About Annabell Satterfield
I am passionate about applying the latest user growth and acquisition techniques and frameworks to grow and engage users in software and internet companies.
A little bit about my background: I have an MBA in Marketing and Technology Management from Cornell University. I held a strategic marketing role at a healthcare technology company where I used primary and secondary market research data to prioritize the company’s product pipeline. I was a consumer marketing manager for Yahoo! Search and for Y!’s Launch and Growth team, which was a small agile team that supported Yahoo!’s key launches like the Yahoo!-branded Internet Explorer browser, Livestand, and Yahoo! Mail Beta. While in Search Marketing, part of my role was to head up our most technically-challenging programs, and to test and evaluate new ad concepts and new ad partners. I also managed about a dozen internal and external partners including 3rd-party creative agencies, potential advertising partners, Yahoo! product teams, functional marketing teams, and co-marketing partners. In my role as business manager for the Yahoo! Search products team, I worked cross-functionally with 300+ engineers, PM leads, and program managers to deliver the product roadmaps for Search. After that project, I took on a role in Yahoo!’s product strategy team, where I studied internal and external data to identify opportunities for new products and new features- with a focus on mobile.
I now work with a fantastic team at BitTorrent in the role of Product Manager for Growth on BitTorrent’s suite of mobile torrenting products and experiences. I was fortunate to have joined BitTorrent at first launch of the uTorrent and BitTorrent Android apps in 2012, and have been able to see– through the development and optimization of organic (read: zero-cost) funnels, µTorrent for Android became the only torrent app to reach five million installs in Google Play– in just over four months post-launch. Two years later, we are about to hit our 100 millionth install. µTorrent for Android is currently in the top 5 free Media and Video apps in 20 countries in Google Play, and listed among the top 10 in 40 countries (as of February, 2015).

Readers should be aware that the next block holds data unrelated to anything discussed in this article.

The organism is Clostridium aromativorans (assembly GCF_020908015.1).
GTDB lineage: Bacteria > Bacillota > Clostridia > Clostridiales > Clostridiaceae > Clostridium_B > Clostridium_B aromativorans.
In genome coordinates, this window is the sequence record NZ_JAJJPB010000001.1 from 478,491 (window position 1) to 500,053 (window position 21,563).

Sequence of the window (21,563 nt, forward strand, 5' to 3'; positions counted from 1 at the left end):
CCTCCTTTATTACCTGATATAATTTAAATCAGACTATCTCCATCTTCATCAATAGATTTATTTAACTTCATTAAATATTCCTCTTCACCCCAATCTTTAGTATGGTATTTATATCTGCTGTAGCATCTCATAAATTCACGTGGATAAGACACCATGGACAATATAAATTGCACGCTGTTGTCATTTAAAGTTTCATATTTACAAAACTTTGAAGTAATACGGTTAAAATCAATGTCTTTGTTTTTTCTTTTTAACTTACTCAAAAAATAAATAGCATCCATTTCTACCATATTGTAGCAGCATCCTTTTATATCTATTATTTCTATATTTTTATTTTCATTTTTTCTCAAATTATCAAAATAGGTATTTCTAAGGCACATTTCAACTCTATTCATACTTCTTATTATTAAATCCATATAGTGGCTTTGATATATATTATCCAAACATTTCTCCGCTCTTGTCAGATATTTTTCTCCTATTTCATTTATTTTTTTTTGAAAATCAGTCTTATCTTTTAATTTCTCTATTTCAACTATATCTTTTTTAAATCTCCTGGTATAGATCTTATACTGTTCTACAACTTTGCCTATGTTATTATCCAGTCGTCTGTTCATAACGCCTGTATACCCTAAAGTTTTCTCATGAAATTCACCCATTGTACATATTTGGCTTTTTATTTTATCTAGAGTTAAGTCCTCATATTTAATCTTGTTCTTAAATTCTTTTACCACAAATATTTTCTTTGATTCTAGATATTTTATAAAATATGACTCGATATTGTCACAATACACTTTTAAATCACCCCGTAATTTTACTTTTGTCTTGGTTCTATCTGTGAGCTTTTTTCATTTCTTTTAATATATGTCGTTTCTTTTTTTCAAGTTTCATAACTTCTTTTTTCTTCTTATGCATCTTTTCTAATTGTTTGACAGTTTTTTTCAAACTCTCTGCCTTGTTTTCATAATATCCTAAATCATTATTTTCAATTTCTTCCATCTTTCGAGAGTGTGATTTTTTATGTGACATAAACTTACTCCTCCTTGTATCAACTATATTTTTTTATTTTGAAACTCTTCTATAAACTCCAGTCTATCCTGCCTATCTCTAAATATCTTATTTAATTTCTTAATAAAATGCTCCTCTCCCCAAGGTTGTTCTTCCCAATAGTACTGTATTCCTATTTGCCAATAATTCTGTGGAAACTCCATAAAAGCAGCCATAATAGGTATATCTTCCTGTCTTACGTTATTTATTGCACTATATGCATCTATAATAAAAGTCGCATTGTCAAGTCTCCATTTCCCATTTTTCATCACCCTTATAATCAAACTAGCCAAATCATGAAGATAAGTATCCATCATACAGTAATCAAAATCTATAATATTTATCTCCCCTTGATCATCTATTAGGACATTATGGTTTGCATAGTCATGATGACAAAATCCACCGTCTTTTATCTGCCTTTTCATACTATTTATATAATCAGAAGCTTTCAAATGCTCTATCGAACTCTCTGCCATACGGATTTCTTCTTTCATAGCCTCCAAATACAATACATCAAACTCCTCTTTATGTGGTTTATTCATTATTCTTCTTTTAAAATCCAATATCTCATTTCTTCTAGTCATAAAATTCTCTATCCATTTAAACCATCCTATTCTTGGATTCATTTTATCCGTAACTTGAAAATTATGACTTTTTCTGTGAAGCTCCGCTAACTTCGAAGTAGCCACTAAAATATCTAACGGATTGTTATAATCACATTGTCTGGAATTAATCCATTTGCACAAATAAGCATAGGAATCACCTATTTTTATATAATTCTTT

Beyond acquisition, I work on increasing engagement and retention through optimization of the apps’ first-use experiences (FUE) and by prompting and measuring the impact of additional onboarding and CTAs further in the user flow to help our users unlock our apps’ core value and stay engaged. I also work on monetization strategy– with µTorrent for Android reaching the top 5 grossing apps in its category in 46 countries. I look forward to coming in to work each day to try new things and get “energized” by my small but passionate team of engineers, two designers, a wonderful data analyst and my fellow PM on mobile.
Rational Ignorance is defined as the rational decision to be uninformed on issues because the perceived marginal benefit of becoming informed is less than the perceived marginal cost. Most product issues are rooted in perceived rational ignorance during the product planning phase of new product development. Whether it’s poor execution due to lack of complete PRDs or poor sales due to incorrect targeting and positioning, a lot of PMs and PMMs fail at this critical juncture in this phase– usually because of incomplete knowledge or perceived rational ignorance and the push to execute quickly.
While rational ignorance may be the way to go in a few cases (i.e. say choosing to run away from a bomb that’s about to go off rather than looking for it to diffuse it)– I believe that it pays to be as well informed as possible. No experience or knowledge gained ever goes to waste.
Thanks for reading!